I loved hearing about different conservation efforts around the world. For me that's the only real highlight and saving grace of this book. She kept concluding though that it's all a waste of time in the grand scheme of things. It really got annoying. If a nose fell off Mt. Rushmore I'd like to think someone would fix it.

Baselines at least give someone an idea of what standards need to be upheld. Every gardener has them even if their goals are short term and change from year to year. National parks happen to be more strict about them. 

Since you stopped halfway through the last chapter, you apparently missed the fact that she advocates for protection of biodiversity and native species, argues for increased plantings of native species especially through the elimination of lawns. She just thinks that becoming apoplectic because someone planted Pennisetum setaceum is a waste of valuable resources.
Picking the book back up now I found that I'd left off at her suggested goal #6 of 7. So I wasn't that far from the end, it's just that chapter reads like an appendix. Encouraging people to plant native was an afterthought at best. She should have had more to say on it sooner in the meat of the book.

I am for a more generalized view of what's native but the idea of including plants that didn't evolve on the same continent is a silly idea. The only exception I make to this rule is with food plants I know I'm going to control and eat. I feel like if the whole world followed this rule we'd be in a lot better shape.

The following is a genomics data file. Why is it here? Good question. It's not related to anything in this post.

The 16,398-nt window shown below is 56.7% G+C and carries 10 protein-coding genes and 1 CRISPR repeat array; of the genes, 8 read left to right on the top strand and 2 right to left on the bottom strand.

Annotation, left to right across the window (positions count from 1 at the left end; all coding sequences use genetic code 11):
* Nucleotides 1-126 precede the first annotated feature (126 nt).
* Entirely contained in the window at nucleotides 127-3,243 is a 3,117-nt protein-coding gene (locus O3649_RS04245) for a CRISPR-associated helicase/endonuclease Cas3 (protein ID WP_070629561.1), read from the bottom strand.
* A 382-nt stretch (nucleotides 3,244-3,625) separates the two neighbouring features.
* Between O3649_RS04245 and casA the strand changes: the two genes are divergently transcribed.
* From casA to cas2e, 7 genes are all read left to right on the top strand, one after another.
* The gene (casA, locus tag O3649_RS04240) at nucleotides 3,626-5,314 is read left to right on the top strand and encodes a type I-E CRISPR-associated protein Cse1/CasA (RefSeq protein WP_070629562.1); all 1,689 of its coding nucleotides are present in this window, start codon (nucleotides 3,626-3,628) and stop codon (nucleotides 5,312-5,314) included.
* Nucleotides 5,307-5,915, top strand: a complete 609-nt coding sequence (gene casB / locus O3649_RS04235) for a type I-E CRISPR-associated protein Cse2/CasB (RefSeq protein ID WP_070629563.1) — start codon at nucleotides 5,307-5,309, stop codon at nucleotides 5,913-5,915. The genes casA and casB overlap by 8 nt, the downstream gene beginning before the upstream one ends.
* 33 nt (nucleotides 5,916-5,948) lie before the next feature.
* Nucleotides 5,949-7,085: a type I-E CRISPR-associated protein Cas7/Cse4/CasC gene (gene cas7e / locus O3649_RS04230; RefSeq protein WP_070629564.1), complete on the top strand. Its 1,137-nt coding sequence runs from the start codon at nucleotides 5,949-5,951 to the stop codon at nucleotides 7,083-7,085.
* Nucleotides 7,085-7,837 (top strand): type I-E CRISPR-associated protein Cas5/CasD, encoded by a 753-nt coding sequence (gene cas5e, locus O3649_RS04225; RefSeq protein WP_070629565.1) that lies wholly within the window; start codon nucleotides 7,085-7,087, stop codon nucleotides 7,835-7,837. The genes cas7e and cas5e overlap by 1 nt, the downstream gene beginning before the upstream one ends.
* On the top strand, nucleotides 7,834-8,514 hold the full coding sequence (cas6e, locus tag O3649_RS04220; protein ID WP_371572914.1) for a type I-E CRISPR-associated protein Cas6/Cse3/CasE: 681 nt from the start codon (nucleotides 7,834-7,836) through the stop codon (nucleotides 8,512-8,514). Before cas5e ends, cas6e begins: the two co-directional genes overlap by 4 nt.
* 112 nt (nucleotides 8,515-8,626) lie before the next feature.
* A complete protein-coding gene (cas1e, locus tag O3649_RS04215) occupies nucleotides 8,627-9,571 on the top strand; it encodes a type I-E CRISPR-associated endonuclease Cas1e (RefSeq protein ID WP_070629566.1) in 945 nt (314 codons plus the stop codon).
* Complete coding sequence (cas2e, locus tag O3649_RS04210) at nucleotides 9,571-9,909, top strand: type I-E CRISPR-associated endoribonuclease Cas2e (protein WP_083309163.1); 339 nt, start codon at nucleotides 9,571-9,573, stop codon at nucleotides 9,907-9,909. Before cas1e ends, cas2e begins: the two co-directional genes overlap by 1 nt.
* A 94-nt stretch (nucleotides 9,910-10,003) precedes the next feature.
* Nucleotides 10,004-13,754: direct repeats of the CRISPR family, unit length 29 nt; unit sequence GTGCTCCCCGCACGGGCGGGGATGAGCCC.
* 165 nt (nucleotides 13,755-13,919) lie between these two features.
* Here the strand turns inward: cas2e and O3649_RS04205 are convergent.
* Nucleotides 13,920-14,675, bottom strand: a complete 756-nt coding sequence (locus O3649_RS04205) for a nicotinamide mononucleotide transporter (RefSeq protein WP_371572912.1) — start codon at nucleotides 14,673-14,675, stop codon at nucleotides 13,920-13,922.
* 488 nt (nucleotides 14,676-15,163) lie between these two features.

I don't scoff when people plant nonnative plants, but I feel something should be done about people who actively import them without permits.

Saturday, November 12, 2011

Illegal Ant Smuggling?

Yesterday the news started circulating about Gerhard Kalytta getting caught for "Ant Smuggling." The headlines read German fined for Aussie smuggling ants from Perth.

On September 7th Kalytta tried to smuggle some 3000 ants of 50 different species in about 153 plastic containers out of Australia. While the news article points out these included Bulldog ants which have a violently painful, sometimes lethal, sting, I can't help but wonder if this was the real issue.

About a year ago it seems they started offering plants on their website. "Now Offering Plants" dated August 22, 2010. That's more than a year old but has now became part of their regular inventory.

Native plants such as lichen, native moss, hornworts, liverworts and an orchid species listed under the Convention on International Trade in Endangered Species of Wild Fauna and Flora (CITES) were also seized.
That orchid to me is the red flag of the story. And the fact he only got a $3,000 fine when the maximum is 10 years in jail and or a fine of $110,000, just screams how lucky he is.  It's safe to say he got off easy.

It is really easy to just ship ants through the mail. The only downside is if they pass through an X-Ray it will cause spontaneous abortion. In other words queen ants who fertile and able to produce female workers lose this ability! They can only produce males. The other issue is constant shaking will cause water to leak through materials. Typically ants need to be kept in high humidity, which means they need a water basin. This works okay locally but I don't trust it. If they live that close, I'd rather go to their house or meet them halfway. But if we live that close, then why don't we just go anting and help each other find our own?